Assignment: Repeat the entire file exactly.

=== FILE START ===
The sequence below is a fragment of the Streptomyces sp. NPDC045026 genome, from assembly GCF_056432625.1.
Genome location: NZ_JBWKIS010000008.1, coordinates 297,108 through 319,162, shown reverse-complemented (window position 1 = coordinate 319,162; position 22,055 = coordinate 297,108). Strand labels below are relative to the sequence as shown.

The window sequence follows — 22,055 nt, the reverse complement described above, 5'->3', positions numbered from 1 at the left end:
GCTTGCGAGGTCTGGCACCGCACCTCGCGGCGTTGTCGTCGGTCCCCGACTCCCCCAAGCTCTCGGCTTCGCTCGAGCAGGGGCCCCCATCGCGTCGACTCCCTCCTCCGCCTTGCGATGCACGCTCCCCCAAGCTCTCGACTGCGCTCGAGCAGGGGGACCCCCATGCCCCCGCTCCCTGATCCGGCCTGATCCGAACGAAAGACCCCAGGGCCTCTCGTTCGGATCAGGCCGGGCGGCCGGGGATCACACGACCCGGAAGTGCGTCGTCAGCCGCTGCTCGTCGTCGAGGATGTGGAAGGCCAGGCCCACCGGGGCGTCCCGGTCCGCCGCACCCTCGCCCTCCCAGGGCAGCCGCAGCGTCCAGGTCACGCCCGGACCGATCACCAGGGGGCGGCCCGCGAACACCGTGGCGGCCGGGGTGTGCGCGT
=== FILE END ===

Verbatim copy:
The sequence below is a fragment of the Streptomyces sp. NPDC045026 genome, from assembly GCF_056432625.1.
Genome location: NZ_JBWKIS010000008.1, coordinates 297,108 through 319,162, shown reverse-complemented (window position 1 = coordinate 319,162; position 22,055 = coordinate 297,108). Strand labels below are relative to the sequence as shown.

The window sequence follows — 22,055 nt, the reverse complement described above, 5'->3', positions numbered from 1 at the left end:
GCTTGCGAGGTCTGGCACCGCACCTCGCGGCGTTGTCGTCGGTCCCCGACTCCCCCAAGCTCTCGGCTTCGCTCGAGCAGGGGCCCCCATCGCGTCGACTCCCTCCTCCGCCTTGCGATGCACGCTCCCCCAAGCTCTCGACTGCGCTCGAGCAGGGGGACCCCCATGCCCCCGCTCCCTGATCCGGCCTGATCCGAACGAAAGACCCCAGGGCCTCTCGTTCGGATCAGGCCGGGCGGCCGGGGATCACACGACCCGGAAGTGCGTCGTCAGCCGCTGCTCGTCGTCGAGGATGTGGAAGGCCAGGCCCACCGGGGCGTCCCGGTCCGCCGCACCCTCGCCCTCCCAGGGCAGCCGCAGCGTCCAGGTCACGCCCGGACCGATCACCAGGGGGCGGCCCGCGAACACCGTGGCGGCCGGGGTGTGCGCGT